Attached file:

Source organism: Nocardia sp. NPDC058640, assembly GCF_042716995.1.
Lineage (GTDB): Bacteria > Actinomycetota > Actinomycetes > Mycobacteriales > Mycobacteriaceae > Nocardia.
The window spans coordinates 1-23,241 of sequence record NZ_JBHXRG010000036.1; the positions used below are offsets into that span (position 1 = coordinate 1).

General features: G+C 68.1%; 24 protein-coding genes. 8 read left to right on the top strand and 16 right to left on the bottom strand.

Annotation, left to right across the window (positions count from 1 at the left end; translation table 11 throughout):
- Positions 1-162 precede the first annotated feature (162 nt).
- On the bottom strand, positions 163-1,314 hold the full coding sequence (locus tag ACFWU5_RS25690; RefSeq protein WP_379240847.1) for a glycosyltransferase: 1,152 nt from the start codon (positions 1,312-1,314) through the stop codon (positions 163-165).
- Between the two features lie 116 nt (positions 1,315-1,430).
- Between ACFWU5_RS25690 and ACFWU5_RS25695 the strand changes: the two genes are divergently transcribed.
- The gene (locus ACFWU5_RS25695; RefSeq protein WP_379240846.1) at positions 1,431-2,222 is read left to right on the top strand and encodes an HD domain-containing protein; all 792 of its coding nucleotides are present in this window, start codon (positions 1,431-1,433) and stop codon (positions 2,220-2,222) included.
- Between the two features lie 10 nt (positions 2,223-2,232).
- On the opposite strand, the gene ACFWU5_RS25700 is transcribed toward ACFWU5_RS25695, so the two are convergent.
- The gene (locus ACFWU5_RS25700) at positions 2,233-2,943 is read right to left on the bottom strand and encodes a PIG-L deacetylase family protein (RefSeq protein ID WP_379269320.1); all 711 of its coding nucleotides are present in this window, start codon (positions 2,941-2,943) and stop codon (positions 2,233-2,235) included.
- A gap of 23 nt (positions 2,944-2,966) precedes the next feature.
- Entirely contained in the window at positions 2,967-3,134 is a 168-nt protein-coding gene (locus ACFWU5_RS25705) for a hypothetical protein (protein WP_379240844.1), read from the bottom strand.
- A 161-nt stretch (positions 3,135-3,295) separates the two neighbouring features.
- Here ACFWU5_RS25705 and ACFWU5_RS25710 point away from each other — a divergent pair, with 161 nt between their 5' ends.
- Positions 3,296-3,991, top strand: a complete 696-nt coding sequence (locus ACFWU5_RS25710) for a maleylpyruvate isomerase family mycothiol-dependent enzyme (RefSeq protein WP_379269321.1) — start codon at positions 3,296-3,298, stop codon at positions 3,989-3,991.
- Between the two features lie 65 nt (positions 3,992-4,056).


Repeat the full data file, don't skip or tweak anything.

Source organism: Nocardia sp. NPDC058640, assembly GCF_042716995.1.
Lineage (GTDB): Bacteria > Actinomycetota > Actinomycetes > Mycobacteriales > Mycobacteriaceae > Nocardia.
The window spans coordinates 1-23,241 of sequence record NZ_JBHXRG010000036.1; the positions used below are offsets into that span (position 1 = coordinate 1).

General features: G+C 68.1%; 24 protein-coding genes. 8 read left to right on the top strand and 16 right to left on the bottom strand.

Annotation, left to right across the window (positions count from 1 at the left end; translation table 11 throughout):
- Positions 1-162 precede the first annotated feature (162 nt).
- On the bottom strand, positions 163-1,314 hold the full coding sequence (locus tag ACFWU5_RS25690; RefSeq protein WP_379240847.1) for a glycosyltransferase: 1,152 nt from the start codon (positions 1,312-1,314) through the stop codon (positions 163-165).
- Between the two features lie 116 nt (positions 1,315-1,430).
- Between ACFWU5_RS25690 and ACFWU5_RS25695 the strand changes: the two genes are divergently transcribed.
- The gene (locus ACFWU5_RS25695; RefSeq protein WP_379240846.1) at positions 1,431-2,222 is read left to right on the top strand and encodes an HD domain-containing protein; all 792 of its coding nucleotides are present in this window, start codon (positions 1,431-1,433) and stop codon (positions 2,220-2,222) included.
- Between the two features lie 10 nt (positions 2,223-2,232).
- On the opposite strand, the gene ACFWU5_RS25700 is transcribed toward ACFWU5_RS25695, so the two are convergent.
- The gene (locus ACFWU5_RS25700) at positions 2,233-2,943 is read right to left on the bottom strand and encodes a PIG-L deacetylase family protein (RefSeq protein ID WP_379269320.1); all 711 of its coding nucleotides are present in this window, start codon (positions 2,941-2,943) and stop codon (positions 2,233-2,235) included.
- A gap of 23 nt (positions 2,944-2,966) precedes the next feature.
- Entirely contained in the window at positions 2,967-3,134 is a 168-nt protein-coding gene (locus ACFWU5_RS25705) for a hypothetical protein (protein WP_379240844.1), read from the bottom strand.
- A 161-nt stretch (positions 3,135-3,295) separates the two neighbouring features.
- Here ACFWU5_RS25705 and ACFWU5_RS25710 point away from each other — a divergent pair, with 161 nt between their 5' ends.
- Positions 3,296-3,991, top strand: a complete 696-nt coding sequence (locus ACFWU5_RS25710) for a maleylpyruvate isomerase family mycothiol-dependent enzyme (RefSeq protein WP_379269321.1) — start codon at positions 3,296-3,298, stop codon at positions 3,989-3,991.
- Between the two features lie 65 nt (positions 3,992-4,056).